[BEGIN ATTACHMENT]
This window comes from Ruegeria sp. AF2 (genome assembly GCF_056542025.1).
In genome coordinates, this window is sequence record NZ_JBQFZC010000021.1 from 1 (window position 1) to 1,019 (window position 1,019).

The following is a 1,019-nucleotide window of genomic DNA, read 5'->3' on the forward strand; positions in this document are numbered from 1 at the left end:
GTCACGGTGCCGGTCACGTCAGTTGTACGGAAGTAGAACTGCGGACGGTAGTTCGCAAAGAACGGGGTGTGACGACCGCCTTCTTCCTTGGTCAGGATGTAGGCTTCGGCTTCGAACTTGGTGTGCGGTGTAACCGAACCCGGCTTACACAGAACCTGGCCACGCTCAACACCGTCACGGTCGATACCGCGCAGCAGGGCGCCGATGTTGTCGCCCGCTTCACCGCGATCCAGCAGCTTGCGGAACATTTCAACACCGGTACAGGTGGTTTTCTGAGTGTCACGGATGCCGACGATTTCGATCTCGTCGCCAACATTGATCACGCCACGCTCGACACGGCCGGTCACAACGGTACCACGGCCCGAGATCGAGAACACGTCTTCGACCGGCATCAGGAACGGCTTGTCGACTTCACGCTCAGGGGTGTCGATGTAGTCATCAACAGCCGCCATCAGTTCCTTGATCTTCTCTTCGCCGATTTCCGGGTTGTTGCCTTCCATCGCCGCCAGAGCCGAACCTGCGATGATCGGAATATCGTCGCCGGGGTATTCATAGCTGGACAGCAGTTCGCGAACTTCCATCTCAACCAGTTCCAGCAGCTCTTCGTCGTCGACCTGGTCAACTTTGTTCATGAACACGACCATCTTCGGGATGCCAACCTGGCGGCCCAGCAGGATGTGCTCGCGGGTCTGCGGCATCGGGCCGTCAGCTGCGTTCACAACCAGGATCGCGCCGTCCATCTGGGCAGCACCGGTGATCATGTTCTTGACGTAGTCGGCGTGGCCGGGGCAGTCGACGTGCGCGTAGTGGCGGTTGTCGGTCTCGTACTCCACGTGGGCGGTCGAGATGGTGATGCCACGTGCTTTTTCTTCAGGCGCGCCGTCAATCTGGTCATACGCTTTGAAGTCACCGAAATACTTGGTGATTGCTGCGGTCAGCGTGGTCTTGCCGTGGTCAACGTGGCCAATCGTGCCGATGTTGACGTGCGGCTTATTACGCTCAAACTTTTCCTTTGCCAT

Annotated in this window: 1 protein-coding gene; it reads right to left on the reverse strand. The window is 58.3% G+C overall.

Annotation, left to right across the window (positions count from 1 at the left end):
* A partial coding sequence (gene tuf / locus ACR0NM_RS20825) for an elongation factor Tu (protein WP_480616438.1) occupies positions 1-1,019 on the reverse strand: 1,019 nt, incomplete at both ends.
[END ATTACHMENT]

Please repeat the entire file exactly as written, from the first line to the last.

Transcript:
This window comes from Ruegeria sp. AF2 (genome assembly GCF_056542025.1).
In genome coordinates, this window is sequence record NZ_JBQFZC010000021.1 from 1 (window position 1) to 1,019 (window position 1,019).

The following is a 1,019-nucleotide window of genomic DNA, read 5'->3' on the forward strand; positions in this document are numbered from 1 at the left end:
GTCACGGTGCCGGTCACGTCAGTTGTACGGAAGTAGAACTGCGGACGGTAGTTCGCAAAGAACGGGGTGTGACGACCGCCTTCTTCCTTGGTCAGGATGTAGGCTTCGGCTTCGAACTTGGTGTGCGGTGTAACCGAACCCGGCTTACACAGAACCTGGCCACGCTCAACACCGTCACGGTCGATACCGCGCAGCAGGGCGCCGATGTTGTCGCCCGCTTCACCGCGATCCAGCAGCTTGCGGAACATTTCAACACCGGTACAGGTGGTTTTCTGAGTGTCACGGATGCCGACGATTTCGATCTCGTCGCCAACATTGATCACGCCACGCTCGACACGGCCGGTCACAACGGTACCACGGCCCGAGATCGAGAACACGTCTTCGACCGGCATCAGGAACGGCTTGTCGACTTCACGCTCAGGGGTGTCGATGTAGTCATCAACAGCCGCCATCAGTTCCTTGATCTTCTCTTCGCCGATTTCCGGGTTGTTGCCTTCCATCGCCGCCAGAGCCGAACCTGCGATGATCGGAATATCGTCGCCGGGGTATTCATAGCTGGACAGCAGTTCGCGAACTTCCATCTCAACCAGTTCCAGCAGCTCTTCGTCGTCGACCTGGTCAACTTTGTTCATGAACACGACCATCTTCGGGATGCCAACCTGGCGGCCCAGCAGGATGTGCTCGCGGGTCTGCGGCATCGGGCCGTCAGCTGCGTTCACAACCAGGATCGCGCCGTCCATCTGGGCAGCACCGGTGATCATGTTCTTGACGTAGTCGGCGTGGCCGGGGCAGTCGACGTGCGCGTAGTGGCGGTTGTCGGTCTCGTACTCCACGTGGGCGGTCGAGATGGTGATGCCACGTGCTTTTTCTTCAGGCGCGCCGTCAATCTGGTCATACGCTTTGAAGTCACCGAAATACTTGGTGATTGCTGCGGTCAGCGTGGTCTTGCCGTGGTCAACGTGGCCAATCGTGCCGATGTTGACGTGCGGCTTATTACGCTCAAACTTTTCCTTTGCCAT

Annotated in this window: 1 protein-coding gene; it reads right to left on the reverse strand. The window is 58.3% G+C overall.

Annotation, left to right across the window (positions count from 1 at the left end):
* A partial coding sequence (gene tuf / locus ACR0NM_RS20825) for an elongation factor Tu (protein WP_480616438.1) occupies positions 1-1,019 on the reverse strand: 1,019 nt, incomplete at both ends.